Renault-Nissan Facing Claims of Emission Cheat Devices

Renault and Nissan have been accused of employing emission cheat devices to improve recorded pollution levels in both diesel and gasoline engines.

A UK law firm has filed a lawsuit against the companies claiming 1.3 million vehicles sold by the companies in the country could be equipped with devices similar to those used in Volkswagen Group vehicles that sparked the ‘Dieselgate’ scandal.

The BBC reports that law firm Harcus Parker alleges that some cars produced up to 15 times the legal level of nitrogen oxides when used on the road. These include 100,000 1.2-liter gasoline versions of one of the UK’s best-selling family cars, the Nissan Qashqai.

Gasoline engines are known for producing less city air polluting nitrogen oxides (NOx) than diesel powertrains which, on the other hand, benefit from more climate friendly lower CO2 outputs. The firm claims that tests carried out by the Uk government’s Department for Transport (DfT) in 2017 confirmed that this was the case also claiming that Nissan did nothing to resolve the issue.

The company now claims consumers should each be compensated to the tune of £5,000 ($6,210) for over-paying for the vehicles making the lawsuit potentially threatening the automakers with a bill of £6.5Bn ($8.07Bn). It cited findings by the independent testing company, Emissions Analytics, whose studies found the gasoline powered Qashqai recorded much higher NOx levels that automaker claims during ‘real world’ assessments.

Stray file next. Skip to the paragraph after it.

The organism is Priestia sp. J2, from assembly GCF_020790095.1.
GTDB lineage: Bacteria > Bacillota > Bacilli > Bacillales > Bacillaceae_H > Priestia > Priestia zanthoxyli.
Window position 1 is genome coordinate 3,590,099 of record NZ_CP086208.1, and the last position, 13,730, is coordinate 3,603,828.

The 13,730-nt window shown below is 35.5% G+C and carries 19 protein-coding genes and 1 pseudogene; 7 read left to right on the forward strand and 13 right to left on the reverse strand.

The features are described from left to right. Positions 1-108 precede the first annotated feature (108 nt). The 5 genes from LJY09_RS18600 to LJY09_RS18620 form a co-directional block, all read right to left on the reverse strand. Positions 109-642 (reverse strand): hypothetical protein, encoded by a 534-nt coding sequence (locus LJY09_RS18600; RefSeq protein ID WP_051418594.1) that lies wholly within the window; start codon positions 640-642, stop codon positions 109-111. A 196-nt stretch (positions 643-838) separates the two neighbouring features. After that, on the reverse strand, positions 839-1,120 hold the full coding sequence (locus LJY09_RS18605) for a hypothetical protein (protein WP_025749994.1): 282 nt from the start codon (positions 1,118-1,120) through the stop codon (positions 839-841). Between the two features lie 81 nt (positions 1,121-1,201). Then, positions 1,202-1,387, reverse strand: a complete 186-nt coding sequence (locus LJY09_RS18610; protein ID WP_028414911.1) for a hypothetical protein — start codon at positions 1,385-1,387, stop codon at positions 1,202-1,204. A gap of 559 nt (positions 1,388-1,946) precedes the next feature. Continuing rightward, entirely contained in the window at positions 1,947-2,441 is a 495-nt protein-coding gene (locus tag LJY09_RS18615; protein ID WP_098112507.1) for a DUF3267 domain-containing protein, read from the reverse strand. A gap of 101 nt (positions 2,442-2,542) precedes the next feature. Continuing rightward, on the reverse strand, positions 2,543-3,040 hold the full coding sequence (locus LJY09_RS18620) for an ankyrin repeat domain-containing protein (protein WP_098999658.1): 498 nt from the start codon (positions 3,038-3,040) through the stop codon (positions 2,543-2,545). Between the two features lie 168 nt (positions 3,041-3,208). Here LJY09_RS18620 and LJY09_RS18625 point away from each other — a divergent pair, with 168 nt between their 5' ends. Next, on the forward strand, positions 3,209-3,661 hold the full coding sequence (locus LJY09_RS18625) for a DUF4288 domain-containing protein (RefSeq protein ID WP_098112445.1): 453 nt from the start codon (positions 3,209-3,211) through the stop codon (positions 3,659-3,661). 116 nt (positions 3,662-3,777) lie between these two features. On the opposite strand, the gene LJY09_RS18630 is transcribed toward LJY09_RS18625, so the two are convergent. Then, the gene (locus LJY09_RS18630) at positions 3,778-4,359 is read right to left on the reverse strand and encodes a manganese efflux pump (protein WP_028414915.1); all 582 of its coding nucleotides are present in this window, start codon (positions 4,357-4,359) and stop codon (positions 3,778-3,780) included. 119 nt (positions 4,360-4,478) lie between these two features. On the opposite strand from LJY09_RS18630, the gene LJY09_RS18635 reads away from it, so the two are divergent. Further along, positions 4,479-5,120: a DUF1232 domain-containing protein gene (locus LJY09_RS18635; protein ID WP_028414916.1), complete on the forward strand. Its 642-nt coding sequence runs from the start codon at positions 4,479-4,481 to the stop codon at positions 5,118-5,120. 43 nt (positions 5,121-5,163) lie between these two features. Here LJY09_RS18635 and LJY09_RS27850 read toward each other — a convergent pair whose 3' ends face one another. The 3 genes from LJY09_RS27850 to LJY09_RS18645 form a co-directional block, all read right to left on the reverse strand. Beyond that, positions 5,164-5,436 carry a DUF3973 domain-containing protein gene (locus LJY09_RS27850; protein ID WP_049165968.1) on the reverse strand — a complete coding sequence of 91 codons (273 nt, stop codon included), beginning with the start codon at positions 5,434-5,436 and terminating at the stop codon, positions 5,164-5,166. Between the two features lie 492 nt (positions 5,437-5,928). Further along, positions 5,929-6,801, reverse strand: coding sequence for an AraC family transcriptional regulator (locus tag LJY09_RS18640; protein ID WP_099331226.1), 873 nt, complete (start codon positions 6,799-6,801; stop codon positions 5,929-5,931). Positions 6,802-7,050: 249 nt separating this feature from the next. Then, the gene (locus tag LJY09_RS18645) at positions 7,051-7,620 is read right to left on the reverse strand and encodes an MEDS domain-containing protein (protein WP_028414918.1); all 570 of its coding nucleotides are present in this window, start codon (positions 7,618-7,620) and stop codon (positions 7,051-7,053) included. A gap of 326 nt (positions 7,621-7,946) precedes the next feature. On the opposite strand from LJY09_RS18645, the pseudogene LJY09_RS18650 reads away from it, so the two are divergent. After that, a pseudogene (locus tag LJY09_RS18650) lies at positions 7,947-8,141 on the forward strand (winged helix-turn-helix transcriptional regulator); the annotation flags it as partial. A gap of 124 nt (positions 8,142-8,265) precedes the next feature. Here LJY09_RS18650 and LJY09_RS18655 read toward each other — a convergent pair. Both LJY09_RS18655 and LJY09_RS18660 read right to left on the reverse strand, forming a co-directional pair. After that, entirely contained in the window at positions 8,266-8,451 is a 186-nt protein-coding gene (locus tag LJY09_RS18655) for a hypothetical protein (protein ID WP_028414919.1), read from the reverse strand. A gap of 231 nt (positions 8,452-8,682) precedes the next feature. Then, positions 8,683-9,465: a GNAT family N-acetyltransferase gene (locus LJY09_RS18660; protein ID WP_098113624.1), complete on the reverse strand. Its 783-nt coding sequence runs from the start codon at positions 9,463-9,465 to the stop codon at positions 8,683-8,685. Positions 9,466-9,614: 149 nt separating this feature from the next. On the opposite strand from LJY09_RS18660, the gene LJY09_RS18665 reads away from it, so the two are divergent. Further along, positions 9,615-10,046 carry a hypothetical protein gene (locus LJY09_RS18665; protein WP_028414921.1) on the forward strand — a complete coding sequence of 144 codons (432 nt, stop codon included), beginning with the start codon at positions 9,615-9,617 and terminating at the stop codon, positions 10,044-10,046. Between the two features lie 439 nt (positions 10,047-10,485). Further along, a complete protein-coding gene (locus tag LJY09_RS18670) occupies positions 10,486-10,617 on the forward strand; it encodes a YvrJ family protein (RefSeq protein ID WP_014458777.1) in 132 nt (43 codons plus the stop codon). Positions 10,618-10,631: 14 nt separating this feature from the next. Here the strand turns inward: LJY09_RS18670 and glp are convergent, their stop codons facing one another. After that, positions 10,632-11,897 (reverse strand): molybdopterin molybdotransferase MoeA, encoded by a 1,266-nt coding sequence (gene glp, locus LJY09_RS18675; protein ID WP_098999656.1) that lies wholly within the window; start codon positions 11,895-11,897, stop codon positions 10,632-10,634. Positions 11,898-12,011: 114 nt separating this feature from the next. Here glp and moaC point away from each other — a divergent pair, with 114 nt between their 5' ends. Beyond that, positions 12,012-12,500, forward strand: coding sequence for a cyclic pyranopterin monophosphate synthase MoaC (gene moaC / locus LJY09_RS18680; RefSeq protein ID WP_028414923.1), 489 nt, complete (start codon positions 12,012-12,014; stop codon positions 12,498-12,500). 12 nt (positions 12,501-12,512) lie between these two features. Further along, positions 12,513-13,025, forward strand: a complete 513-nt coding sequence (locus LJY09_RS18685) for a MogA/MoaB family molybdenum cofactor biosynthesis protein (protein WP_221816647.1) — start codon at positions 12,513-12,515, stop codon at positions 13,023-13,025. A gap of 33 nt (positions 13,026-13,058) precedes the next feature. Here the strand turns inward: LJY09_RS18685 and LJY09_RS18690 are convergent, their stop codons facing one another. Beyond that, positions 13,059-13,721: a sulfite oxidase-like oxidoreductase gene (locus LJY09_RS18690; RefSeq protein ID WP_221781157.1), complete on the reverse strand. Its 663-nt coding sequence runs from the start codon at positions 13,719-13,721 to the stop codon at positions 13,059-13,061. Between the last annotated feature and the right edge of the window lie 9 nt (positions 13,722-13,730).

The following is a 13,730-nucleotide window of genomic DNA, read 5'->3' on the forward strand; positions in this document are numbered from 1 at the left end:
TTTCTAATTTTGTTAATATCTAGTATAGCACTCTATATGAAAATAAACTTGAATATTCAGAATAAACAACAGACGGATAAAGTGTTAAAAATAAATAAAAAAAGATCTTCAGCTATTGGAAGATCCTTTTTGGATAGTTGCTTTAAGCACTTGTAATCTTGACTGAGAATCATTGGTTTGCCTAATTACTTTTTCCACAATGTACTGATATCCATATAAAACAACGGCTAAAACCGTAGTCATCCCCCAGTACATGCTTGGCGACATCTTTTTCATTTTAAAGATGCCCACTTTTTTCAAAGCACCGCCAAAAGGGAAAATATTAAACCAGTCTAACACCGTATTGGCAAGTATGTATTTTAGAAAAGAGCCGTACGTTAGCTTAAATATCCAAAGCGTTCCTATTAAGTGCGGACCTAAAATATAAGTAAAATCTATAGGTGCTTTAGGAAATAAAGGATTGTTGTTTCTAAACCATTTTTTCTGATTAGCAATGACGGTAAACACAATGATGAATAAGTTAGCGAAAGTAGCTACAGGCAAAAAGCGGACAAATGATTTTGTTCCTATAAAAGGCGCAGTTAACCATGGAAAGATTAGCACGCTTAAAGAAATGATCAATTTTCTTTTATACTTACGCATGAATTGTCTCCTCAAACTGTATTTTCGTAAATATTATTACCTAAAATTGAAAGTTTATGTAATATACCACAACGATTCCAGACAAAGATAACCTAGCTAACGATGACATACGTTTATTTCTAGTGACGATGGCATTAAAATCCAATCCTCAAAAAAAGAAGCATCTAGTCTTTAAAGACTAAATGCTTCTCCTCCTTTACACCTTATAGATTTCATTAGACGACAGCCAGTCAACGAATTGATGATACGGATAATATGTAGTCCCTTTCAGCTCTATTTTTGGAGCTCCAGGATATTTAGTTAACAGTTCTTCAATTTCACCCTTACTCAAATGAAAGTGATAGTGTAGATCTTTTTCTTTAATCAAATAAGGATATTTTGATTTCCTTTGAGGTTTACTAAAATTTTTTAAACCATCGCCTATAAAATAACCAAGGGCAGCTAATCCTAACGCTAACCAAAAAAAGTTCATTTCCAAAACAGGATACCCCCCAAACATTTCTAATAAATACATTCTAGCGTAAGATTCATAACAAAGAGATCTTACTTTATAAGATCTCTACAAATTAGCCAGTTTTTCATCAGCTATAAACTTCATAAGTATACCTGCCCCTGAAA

Speaking to the BBC, Emissions Analytics founder, Nick Molden, said: “We found it produced about 16 times more NOx in real world conditions than the official level.” Damon Parker, senior partner at Harcus Parker, said: “For the first time, we have seen evidence that car manufacturers may be cheating emissions tests of petrol, as well as diesel vehicles. The data suggests to me these vehicles much like some VWs and Mercedes cars, know when they are being tested and are on their best behaviour then and only then.”

Both automakers deny the claims. In a statement, Renault said: “All Groupe Renault vehicles are, and always have been, type-approved in accordance with the laws and regulations for all the countries in which they are sold and are not fitted with ‘defeat devices’.” Nissan’s statement read: “Nissan strongly refutes these claims. Nissan has not and does not employ defeat devices in any of the cars that we make, and all Nissan vehicles fully comply with applicable emissions legislation.”

— Paul Myles is a seasoned automotive journalist based in London. Follow him on Twitter @Paulmyles_

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